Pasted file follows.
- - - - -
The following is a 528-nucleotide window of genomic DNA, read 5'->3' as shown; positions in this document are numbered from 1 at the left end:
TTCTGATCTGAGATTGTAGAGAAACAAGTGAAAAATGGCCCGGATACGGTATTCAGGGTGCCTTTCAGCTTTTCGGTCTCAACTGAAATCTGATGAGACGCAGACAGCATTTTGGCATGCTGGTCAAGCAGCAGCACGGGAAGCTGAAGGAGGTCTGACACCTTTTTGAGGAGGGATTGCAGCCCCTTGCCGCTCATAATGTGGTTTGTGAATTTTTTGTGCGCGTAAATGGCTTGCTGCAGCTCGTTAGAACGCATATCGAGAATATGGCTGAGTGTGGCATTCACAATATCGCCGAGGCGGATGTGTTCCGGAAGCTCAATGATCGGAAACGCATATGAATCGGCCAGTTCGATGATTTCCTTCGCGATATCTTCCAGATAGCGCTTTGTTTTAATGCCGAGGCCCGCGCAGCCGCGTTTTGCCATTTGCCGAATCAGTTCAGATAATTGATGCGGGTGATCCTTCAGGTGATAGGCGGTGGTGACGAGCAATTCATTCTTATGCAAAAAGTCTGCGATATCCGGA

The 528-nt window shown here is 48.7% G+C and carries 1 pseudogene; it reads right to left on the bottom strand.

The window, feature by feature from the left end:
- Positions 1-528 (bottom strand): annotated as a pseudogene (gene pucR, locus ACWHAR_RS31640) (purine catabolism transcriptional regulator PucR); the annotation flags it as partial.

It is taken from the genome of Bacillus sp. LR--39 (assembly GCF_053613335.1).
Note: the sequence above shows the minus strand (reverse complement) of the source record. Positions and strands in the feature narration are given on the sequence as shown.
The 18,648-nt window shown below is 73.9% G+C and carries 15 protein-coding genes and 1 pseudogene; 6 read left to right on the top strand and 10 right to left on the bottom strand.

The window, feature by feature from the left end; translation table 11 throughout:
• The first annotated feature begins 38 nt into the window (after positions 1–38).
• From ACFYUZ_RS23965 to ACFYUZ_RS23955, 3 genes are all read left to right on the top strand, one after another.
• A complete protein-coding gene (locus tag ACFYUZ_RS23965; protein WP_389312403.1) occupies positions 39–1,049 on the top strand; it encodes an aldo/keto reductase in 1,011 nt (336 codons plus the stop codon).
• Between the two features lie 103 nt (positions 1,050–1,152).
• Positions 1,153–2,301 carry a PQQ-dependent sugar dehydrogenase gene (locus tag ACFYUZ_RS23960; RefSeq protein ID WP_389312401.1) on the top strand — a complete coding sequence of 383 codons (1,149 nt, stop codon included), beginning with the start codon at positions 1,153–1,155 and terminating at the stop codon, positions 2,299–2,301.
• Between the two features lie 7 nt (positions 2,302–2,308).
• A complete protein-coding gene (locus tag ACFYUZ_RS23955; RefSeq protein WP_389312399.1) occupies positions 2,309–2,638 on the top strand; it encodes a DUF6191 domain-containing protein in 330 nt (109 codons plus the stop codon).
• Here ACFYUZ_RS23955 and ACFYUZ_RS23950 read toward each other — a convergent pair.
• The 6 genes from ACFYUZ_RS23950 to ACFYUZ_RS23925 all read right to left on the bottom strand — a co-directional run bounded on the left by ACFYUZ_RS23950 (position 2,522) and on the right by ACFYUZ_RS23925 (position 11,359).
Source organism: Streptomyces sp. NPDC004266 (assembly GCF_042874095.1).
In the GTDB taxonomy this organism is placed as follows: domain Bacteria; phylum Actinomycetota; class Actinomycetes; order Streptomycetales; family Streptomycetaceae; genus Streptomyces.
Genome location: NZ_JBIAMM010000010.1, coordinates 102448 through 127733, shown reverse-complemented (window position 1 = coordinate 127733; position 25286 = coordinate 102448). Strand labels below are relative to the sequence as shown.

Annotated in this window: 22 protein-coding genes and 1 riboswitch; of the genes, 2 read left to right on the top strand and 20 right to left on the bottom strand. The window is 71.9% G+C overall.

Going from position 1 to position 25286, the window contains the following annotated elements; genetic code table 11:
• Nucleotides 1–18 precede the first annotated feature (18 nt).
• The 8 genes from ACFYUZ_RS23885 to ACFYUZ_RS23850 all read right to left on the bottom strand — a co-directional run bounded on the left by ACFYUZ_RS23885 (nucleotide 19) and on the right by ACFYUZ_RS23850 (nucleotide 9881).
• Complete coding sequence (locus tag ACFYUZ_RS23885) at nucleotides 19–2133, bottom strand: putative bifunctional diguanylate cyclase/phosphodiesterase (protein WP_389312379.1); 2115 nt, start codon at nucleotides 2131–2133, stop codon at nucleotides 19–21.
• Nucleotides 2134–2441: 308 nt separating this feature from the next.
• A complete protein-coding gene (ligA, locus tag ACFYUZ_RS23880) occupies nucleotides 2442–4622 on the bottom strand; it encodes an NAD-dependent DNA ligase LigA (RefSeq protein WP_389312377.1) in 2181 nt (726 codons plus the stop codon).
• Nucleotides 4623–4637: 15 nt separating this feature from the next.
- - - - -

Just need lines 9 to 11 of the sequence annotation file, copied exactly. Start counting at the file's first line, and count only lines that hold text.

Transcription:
The window, feature by feature from the left end; translation table 11 throughout:
• The first annotated feature begins 38 nt into the window (after positions 1–38).
• From ACFYUZ_RS23965 to ACFYUZ_RS23955, 3 genes are all read left to right on the top strand, one after another.